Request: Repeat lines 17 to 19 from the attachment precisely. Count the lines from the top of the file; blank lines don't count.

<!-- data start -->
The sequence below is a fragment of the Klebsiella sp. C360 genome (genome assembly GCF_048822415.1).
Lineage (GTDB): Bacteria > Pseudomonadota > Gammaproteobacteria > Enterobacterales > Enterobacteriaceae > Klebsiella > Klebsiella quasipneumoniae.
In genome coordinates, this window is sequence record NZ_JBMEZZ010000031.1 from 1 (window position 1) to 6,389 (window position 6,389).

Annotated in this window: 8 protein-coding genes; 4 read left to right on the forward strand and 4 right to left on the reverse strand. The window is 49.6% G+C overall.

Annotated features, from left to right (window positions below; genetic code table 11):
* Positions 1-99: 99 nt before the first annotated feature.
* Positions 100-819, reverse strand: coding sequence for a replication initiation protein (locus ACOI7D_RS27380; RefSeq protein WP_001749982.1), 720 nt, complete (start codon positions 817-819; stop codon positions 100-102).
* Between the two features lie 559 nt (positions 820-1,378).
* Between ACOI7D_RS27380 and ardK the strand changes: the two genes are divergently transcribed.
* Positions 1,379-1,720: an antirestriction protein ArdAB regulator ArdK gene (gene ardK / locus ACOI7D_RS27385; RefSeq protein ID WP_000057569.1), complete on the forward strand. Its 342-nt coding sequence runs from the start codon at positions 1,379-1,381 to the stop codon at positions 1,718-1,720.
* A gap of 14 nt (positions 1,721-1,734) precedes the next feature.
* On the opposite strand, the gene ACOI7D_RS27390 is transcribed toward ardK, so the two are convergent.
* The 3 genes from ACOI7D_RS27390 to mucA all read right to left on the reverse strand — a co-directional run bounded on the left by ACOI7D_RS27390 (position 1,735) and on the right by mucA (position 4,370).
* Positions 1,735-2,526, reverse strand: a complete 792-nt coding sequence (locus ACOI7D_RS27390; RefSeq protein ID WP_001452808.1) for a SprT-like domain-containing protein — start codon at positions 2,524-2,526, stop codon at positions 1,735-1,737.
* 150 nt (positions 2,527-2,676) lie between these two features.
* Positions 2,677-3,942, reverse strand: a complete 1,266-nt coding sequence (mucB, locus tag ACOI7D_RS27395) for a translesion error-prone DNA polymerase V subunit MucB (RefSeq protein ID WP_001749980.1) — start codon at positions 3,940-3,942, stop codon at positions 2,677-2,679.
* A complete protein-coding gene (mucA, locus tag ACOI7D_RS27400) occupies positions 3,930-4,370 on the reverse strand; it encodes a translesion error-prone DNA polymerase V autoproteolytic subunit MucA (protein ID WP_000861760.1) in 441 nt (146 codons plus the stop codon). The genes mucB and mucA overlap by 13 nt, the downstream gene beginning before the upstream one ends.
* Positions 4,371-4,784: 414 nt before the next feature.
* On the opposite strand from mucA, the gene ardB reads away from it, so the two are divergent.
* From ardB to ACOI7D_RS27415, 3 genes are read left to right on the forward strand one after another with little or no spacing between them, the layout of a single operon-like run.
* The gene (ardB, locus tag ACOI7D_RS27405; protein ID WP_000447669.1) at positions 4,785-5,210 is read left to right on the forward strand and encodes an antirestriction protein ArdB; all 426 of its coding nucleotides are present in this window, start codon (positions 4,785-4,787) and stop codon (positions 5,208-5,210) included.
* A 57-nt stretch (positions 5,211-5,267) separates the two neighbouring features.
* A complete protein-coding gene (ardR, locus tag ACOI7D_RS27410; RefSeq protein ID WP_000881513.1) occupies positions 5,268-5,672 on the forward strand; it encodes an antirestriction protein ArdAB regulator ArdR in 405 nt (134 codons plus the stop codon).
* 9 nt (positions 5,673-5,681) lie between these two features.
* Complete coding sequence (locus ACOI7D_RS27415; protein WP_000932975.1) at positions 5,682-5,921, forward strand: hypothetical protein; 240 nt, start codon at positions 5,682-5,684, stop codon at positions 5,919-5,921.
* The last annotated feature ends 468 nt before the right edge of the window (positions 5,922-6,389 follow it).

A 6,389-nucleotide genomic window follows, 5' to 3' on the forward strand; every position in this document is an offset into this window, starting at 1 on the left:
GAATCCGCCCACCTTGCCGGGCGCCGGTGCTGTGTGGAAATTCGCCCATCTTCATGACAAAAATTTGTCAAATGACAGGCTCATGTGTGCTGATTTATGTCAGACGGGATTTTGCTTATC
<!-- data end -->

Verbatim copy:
* A complete protein-coding gene (mucA, locus tag ACOI7D_RS27400) occupies positions 3,930-4,370 on the reverse strand; it encodes a translesion error-prone DNA polymerase V autoproteolytic subunit MucA (protein ID WP_000861760.1) in 441 nt (146 codons plus the stop codon). The genes mucB and mucA overlap by 13 nt, the downstream gene beginning before the upstream one ends.
* Positions 4,371-4,784: 414 nt before the next feature.
* On the opposite strand from mucA, the gene ardB reads away from it, so the two are divergent.